Teeth grinding, medically dubbed “bruxism”, can be extremely damaging to the teeth, as well as cause jaw pain and headaches. Although the exact cause of bruxism is unknown, it is often attributed to stress, malocclusions (misaligned teeth), medication side effects, and a variety of other factors. However, unless you need dental work to adjust your jaw or teeth, there isn’t much that can be done by a doctor. Here are a few treatments for teeth grinding you can try at home.
Since grinding your teeth isn’t exactly dangerous, the biggest concern is how much damage it will cause your teeth. Chips, fractures, and loose teeth can all appear. If your bruxism is not severe enough to cause considerable damage or leave you with frequent morning jaw pain, guarding your teeth may be sufficient to manage grinding your teeth. While your dentist might prescribe a pricey “occlusal splint” made specifically for you, these aren’t strictly necessary of milder cases. A night guard is available over the counter at pharmacies for much less money.
Much like mouth guards used for sports, night guards for grinding your teeth are made of a thick, squishy material. You can boil the product in water, then place it on your upper or lower row of teeth (whichever you plan to wear it on), and the material will take on the form of your teeth, allowing you to hold it in place through the night and protecting your teeth from each other.
Much like the muscles in your neck or back may tend to become tight and sore during periods of heightened or extended stress, bruxism can be a physical reaction to emotional turmoil. If you (or your partner) notice your teeth grinding gets worse when you are stressed out or anxious, take steps to nip it in the bud. Take a bath before bed, allowing your muscles to relax and sending your body the message of relation. Read a book to give your mind something to think about instead of all the things you have to do tomorrow. Whatever form of relaxation works for you, take it up and learn to let go of some of the stressors affecting your sleep.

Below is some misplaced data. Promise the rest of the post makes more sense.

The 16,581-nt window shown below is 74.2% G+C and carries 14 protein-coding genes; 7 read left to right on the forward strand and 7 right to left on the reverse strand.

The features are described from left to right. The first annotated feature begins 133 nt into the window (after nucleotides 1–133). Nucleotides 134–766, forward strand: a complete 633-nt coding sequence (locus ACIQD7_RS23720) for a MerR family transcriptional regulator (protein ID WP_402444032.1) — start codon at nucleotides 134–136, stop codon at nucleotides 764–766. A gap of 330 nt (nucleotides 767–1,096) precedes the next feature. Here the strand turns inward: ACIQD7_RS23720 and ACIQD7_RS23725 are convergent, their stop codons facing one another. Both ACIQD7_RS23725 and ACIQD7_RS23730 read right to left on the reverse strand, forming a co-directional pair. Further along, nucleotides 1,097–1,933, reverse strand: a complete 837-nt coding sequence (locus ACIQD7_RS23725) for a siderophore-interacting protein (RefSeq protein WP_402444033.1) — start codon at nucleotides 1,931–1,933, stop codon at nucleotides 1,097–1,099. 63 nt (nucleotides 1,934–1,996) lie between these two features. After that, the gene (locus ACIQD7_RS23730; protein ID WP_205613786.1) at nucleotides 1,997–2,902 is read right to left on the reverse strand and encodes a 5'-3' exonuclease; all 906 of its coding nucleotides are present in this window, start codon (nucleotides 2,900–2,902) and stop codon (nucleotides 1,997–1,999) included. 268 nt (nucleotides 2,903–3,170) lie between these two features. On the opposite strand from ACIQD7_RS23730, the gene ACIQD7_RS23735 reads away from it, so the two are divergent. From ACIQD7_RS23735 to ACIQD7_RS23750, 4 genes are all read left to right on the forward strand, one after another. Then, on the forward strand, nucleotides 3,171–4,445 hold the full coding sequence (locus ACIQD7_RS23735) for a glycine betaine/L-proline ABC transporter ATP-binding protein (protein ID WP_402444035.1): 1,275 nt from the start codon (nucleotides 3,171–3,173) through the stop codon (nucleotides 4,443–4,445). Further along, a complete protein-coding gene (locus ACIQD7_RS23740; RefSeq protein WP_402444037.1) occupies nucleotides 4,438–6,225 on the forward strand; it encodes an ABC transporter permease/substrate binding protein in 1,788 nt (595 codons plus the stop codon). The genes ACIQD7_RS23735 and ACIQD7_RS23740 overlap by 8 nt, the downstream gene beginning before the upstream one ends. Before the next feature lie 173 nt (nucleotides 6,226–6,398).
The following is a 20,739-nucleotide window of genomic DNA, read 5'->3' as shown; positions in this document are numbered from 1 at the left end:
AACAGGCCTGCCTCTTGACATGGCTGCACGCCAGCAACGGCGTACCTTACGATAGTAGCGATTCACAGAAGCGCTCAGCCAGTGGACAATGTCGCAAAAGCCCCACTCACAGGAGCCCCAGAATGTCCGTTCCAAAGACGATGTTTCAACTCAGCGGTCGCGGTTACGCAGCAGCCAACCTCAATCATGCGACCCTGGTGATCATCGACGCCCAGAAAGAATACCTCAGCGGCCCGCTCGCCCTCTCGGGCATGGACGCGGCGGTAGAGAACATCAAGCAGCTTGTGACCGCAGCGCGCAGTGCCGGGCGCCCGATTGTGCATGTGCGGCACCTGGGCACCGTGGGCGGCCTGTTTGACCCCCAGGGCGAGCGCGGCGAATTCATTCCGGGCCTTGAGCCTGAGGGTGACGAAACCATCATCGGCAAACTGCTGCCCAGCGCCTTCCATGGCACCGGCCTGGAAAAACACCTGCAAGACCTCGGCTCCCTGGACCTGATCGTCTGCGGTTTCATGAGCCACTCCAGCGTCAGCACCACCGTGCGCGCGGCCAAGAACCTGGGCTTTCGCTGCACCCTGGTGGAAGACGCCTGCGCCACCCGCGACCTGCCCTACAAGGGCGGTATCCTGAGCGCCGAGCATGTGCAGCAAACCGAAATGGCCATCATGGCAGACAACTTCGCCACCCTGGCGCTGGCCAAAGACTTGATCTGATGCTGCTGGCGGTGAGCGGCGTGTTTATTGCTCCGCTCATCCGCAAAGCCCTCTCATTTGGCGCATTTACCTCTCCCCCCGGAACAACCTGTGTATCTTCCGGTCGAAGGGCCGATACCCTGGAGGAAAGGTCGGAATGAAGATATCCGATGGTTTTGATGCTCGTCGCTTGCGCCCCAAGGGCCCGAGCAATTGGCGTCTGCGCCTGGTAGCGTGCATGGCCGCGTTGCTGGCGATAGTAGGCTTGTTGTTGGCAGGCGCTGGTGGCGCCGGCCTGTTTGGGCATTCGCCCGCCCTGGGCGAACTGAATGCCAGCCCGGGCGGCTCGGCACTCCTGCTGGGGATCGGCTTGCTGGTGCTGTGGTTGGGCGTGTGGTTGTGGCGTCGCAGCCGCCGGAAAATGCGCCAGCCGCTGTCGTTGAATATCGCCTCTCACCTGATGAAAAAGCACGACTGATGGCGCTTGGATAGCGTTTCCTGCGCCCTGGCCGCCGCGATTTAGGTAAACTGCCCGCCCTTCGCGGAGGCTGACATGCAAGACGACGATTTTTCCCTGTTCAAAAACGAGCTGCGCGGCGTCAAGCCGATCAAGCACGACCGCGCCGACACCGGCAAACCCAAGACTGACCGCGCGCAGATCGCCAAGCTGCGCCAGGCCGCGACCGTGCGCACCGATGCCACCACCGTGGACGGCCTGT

Similarly, make sure your sleep is at its best. Not getting enough sleep over an extended period of time can lower the quality of your sleep in general and make teeth grinding worse. Avoid things that can interfere with your sleep and are known (or at least suspected) to make bruxism worse. This means no caffeine in the evenings, avoiding too much alcohol, and giving up smoking cigarettes.
Dealing With Side Effects
Aside from damaging your teeth, severe and frequent grinding of the teeth can cause problems with the temporomandibular joint (TMJ) -- your jaw. It can cause a lot of pain in the surrounding muscles, and even into the face. Additionally, because of where the joint is located beneath the temples, you may experience headaches that feel as if they come from your temples. To manage this discomfort, try wet heat or ice to ease sore muscles.
In addition to the previous dietary concerns, avoid foods that make your jaws work -- no gum, nuts, steak, chewy/hard candies, or other foods that strain the jaw muscles (not to mention teeth). Additionally, you can learn relaxation techniques specifically for your jaw and face that may relieve some pain as well as helping to ease grinding. If none of these things help, it may be time to talk to your dentist.